Friday, February 16, 2018

Two Final Words - A Lifetime of Meaning

It was a bitterly cold afternoon, the kind of cold that is unforgettable and unforgiving.  The sun was out but did nothing to ease the onslaught of bitter arctic air that had descended on the city for several days.  Our steps were audible as we crunched through the fallen snow and up the small incline to the gravesite.  

We clustered in a small circle, perhaps 20 of us altogether.  A gathering beneath a small tree on a gentle slope in the snow at the end of a life.  Granddad had chosen this location beneath the tree.  He liked it here.  Eighty-eight years faithfully lived by the family patriarch, working, loving, teaching us all by his quiet, humble and grateful example.  This was a very good man.

A small gold cross on the casket was removed and presented to the widow.  Yellow roses were handed out, and then in turn quietly placed on the casket by those standing by.  No sounds now, just the soft and cold wind swirling around.

As daughter Nancy, my wife, placed her rose, she broke the cold silence with two words that had been said likely countless times over the span of her life. 

Words yelled as a little girl, as she ran out the door to play at the neighbors' house.  Words spoken as she borrowed the car keys and headed out the door in high school, and then said perhaps with tears, as she boarded a plane to her new life in Los Angeles when she left home, after college. These same words were said with love, at the end of countless phone calls from far away in California.  Two words, offered many times at the end of visits home to Toronto in the intervening 30 years of marriage and raising a family - words often shouted out the car window, headed to the airport, packed with luggage and children and spouse.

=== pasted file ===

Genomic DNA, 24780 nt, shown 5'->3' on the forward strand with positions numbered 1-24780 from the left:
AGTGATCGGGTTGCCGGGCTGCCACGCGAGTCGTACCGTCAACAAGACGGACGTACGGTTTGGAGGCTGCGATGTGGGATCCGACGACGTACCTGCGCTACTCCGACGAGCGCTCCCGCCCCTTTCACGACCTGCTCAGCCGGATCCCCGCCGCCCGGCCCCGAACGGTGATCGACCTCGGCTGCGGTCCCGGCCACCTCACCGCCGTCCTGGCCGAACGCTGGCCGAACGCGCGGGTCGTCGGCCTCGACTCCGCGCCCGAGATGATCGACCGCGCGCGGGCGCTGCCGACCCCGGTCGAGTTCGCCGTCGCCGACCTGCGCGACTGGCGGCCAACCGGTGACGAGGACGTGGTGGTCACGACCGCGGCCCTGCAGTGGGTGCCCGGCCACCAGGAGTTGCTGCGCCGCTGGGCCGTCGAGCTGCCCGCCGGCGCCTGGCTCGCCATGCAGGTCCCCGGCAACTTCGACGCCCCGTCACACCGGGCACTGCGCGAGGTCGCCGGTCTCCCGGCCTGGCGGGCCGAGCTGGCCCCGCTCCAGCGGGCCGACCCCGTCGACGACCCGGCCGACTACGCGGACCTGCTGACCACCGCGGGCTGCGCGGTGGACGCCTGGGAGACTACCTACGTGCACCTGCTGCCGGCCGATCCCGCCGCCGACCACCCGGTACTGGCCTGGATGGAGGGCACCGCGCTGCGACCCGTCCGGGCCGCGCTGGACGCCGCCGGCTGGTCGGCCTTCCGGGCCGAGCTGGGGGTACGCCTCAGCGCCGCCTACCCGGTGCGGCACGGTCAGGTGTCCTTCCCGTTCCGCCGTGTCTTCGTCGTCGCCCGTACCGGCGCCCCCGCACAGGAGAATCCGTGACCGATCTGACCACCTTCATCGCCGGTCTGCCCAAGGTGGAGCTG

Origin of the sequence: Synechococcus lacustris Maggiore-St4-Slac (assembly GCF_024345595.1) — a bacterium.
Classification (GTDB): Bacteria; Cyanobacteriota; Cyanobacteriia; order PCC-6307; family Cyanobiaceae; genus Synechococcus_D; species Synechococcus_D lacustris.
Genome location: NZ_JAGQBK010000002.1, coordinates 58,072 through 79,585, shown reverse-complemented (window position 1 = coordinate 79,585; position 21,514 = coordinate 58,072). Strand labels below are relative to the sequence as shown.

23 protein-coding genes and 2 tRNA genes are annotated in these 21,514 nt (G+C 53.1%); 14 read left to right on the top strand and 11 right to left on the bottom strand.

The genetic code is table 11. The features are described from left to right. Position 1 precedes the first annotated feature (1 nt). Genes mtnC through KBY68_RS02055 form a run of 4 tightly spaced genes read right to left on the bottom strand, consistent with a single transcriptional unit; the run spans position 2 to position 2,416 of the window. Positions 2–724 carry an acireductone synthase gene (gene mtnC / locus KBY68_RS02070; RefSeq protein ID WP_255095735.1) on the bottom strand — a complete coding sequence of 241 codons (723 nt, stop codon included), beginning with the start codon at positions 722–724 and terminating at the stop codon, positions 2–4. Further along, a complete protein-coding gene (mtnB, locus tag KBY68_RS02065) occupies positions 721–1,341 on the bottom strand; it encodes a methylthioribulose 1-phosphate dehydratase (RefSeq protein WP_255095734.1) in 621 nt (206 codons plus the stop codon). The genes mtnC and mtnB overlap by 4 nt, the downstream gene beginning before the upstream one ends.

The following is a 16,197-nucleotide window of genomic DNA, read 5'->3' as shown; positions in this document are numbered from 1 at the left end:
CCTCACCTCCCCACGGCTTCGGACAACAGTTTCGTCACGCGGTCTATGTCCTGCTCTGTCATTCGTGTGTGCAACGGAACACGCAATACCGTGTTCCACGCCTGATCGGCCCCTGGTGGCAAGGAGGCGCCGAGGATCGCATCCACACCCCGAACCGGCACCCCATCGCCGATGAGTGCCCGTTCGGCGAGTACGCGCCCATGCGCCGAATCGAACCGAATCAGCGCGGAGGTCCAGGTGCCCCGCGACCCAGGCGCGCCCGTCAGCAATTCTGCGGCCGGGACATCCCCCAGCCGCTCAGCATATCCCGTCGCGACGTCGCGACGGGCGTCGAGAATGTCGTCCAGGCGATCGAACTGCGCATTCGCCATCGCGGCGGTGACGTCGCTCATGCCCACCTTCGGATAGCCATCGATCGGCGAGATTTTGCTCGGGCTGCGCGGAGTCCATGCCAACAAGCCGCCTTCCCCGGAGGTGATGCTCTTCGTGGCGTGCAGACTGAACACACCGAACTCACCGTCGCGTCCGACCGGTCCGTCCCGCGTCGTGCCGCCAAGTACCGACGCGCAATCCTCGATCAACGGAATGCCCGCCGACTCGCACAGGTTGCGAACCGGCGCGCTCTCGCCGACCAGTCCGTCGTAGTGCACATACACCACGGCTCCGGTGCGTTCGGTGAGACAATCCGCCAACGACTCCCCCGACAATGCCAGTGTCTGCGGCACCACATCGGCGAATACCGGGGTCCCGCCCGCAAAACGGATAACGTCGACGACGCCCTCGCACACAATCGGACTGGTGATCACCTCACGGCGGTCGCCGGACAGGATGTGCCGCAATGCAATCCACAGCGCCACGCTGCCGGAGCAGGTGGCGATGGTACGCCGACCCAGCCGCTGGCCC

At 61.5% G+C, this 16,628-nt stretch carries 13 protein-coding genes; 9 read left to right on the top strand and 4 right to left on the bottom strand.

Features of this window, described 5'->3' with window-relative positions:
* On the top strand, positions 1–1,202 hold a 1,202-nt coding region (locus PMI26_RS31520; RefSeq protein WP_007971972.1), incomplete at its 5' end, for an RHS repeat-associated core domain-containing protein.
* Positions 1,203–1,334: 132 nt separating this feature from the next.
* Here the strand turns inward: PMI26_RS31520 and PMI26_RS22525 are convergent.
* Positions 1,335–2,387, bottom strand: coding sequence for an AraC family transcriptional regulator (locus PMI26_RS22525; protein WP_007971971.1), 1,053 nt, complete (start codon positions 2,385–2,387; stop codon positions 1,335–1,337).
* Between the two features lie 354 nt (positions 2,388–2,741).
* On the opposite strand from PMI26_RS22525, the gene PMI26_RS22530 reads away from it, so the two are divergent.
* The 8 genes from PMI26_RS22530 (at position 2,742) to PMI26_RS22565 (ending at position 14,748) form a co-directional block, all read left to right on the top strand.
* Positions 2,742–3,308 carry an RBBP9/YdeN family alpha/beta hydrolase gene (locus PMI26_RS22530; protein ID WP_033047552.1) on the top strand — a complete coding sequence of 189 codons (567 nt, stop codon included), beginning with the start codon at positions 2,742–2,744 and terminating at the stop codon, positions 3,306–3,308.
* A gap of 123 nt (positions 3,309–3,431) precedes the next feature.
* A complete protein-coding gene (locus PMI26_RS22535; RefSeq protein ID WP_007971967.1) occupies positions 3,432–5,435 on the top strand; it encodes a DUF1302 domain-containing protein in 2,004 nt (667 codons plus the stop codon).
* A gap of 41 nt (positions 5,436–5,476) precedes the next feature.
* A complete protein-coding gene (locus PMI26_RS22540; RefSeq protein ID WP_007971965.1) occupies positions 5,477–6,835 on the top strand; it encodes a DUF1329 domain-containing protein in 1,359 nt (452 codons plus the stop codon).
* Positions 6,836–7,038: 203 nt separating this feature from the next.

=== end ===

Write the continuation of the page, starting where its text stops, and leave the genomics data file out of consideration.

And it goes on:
But now, under the cold winter sun, those same words seemed far less routine and far more final.  Words spoken into the frigid air with a faint sense of ending and yet a subtle hint of a new beginning; 

"Bye Dad"  

I'll never forget that cold hillside, that bright sun, those with whom we stood.  I will never forget that man.  Cliff, my father-in-law.  Steadfast, caring, quiet, full of love for family, humble, grateful.  

Most of all, I'll never forget those two words and the depth of mystery they contain.  
The span of a man's life, condensed into moments of thankful remembering.  

Warm summer sun, shine brightly here,
Warm southern wind, blow softly here,
Green sod above, lie light, lie light,
Good night, dear heart; good night, good night.

Good Night, Dear Heart by Dan Forrest (b. 1978)

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